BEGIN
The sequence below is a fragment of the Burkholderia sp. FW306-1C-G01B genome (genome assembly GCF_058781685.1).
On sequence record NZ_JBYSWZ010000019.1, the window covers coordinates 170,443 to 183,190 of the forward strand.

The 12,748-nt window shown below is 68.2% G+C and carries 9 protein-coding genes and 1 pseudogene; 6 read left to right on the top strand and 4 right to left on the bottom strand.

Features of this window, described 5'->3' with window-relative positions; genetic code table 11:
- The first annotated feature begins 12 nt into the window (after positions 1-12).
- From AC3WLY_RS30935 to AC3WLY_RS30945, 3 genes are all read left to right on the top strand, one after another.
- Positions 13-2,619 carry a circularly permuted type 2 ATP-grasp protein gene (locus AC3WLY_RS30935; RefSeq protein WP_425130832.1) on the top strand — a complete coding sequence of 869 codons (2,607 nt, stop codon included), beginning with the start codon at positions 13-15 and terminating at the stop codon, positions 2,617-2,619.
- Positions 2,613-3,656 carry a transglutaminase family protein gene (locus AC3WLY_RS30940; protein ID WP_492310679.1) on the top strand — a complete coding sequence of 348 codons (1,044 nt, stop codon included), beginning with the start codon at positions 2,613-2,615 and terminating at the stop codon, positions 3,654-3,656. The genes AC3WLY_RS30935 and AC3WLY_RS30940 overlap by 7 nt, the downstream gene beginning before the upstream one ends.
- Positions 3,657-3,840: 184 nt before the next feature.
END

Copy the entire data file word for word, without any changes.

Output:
The sequence below is a fragment of the Burkholderia sp. FW306-1C-G01B genome (genome assembly GCF_058781685.1).
On sequence record NZ_JBYSWZ010000019.1, the window covers coordinates 170,443 to 183,190 of the forward strand.

The 12,748-nt window shown below is 68.2% G+C and carries 9 protein-coding genes and 1 pseudogene; 6 read left to right on the top strand and 4 right to left on the bottom strand.

Features of this window, described 5'->3' with window-relative positions; genetic code table 11:
- The first annotated feature begins 12 nt into the window (after positions 1-12).
- From AC3WLY_RS30935 to AC3WLY_RS30945, 3 genes are all read left to right on the top strand, one after another.
- Positions 13-2,619 carry a circularly permuted type 2 ATP-grasp protein gene (locus AC3WLY_RS30935; RefSeq protein WP_425130832.1) on the top strand — a complete coding sequence of 869 codons (2,607 nt, stop codon included), beginning with the start codon at positions 13-15 and terminating at the stop codon, positions 2,617-2,619.
- Positions 2,613-3,656 carry a transglutaminase family protein gene (locus AC3WLY_RS30940; protein ID WP_492310679.1) on the top strand — a complete coding sequence of 348 codons (1,044 nt, stop codon included), beginning with the start codon at positions 2,613-2,615 and terminating at the stop codon, positions 3,654-3,656. The genes AC3WLY_RS30935 and AC3WLY_RS30940 overlap by 7 nt, the downstream gene beginning before the upstream one ends.
- Positions 3,657-3,840: 184 nt before the next feature.